The first person to be cured of HIV, Timothy Ray Brown — known as the “Berlin Patient” – has died after a battle with cancer, the International Aids Society announced Wednesday.
Brown made medical history and became a symbol of hope for the tens of millions of people living with the virus that causes AIDS when he was cured more than a decade ago.
He had been living with a recurrence of leukaemia for several months and received hospice care at his home in Palm Springs, California.
“On behalf of all its members… the IAS sends its condolences to Timothy’s partner, Tim, and his family and friends,” said IAS President Adeeba Kamarulzaman.
“We owe Timothy and his doctor, Gero Hutter, a great deal of gratitude for opening the door for scientists to explore the concept that a cure for HIV is possible.”
Brown was diagnosed with HIV while was studying in Berlin in 1995. A decade later, he was diagnosed with leukaemia, a cancer that affects the blood and bone marrow.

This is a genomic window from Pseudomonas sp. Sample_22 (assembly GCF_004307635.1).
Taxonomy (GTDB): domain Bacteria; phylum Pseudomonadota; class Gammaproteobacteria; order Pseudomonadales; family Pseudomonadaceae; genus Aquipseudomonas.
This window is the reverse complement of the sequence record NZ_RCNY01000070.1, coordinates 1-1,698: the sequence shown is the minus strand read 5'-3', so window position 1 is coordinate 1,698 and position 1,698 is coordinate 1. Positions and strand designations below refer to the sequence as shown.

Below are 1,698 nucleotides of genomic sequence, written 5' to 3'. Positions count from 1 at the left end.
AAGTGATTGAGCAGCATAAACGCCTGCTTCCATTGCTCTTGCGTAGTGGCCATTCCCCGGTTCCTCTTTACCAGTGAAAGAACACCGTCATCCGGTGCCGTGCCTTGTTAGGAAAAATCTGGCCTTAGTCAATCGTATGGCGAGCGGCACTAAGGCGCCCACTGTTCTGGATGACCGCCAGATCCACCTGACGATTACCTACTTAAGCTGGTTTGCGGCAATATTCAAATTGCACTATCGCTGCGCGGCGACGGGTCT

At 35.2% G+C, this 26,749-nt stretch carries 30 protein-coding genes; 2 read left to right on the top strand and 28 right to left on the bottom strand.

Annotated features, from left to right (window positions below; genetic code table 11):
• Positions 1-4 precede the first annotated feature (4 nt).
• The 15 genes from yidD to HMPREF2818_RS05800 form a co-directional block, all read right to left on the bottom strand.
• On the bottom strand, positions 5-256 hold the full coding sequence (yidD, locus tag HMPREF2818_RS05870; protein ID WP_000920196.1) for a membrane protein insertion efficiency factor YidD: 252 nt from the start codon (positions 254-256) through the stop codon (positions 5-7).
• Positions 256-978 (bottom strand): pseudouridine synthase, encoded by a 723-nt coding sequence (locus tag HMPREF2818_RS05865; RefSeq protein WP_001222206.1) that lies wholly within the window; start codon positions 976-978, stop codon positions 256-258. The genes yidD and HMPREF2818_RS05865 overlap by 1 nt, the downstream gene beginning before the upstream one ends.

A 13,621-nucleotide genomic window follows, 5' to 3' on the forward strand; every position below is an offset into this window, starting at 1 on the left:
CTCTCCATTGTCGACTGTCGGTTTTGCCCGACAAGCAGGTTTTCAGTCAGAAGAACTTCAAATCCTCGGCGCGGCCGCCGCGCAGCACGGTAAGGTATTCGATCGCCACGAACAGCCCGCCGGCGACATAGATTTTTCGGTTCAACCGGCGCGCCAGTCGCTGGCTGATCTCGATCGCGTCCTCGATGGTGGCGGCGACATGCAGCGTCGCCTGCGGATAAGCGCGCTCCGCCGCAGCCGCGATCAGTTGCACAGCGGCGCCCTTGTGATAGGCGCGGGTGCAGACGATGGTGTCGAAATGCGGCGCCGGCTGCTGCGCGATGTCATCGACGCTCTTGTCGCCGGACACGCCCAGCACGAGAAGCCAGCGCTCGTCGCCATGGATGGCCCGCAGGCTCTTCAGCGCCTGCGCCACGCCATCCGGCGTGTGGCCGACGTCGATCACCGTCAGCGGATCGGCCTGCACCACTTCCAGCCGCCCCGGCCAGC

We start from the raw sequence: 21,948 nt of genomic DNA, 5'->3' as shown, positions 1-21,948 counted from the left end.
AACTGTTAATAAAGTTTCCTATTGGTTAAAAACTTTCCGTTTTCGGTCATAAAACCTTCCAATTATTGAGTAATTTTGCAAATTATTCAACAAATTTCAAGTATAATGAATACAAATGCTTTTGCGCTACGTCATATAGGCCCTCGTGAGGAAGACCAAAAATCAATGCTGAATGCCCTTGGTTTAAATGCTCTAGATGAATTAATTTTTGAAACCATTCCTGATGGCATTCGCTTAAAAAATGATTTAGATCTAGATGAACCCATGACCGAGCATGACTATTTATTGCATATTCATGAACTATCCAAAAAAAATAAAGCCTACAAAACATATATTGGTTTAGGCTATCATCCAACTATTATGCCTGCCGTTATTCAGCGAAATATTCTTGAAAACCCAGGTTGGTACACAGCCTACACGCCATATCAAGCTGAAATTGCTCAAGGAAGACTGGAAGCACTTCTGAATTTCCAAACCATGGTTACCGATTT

To treat his leukaemia, his doctor at the Free University of Berlin used a stem cell transplant from a donor who had a rare genetic mutation that gave him natural resistance to HIV, hoping it may wipe out both diseases.
It took two painful and dangerous procedures, but it was a success: in 2008 Brown was declared free of the two ailments, and was initially dubbed “the Berlin Patient” at a medical conference to preserve his anonymity.
More Photo Below;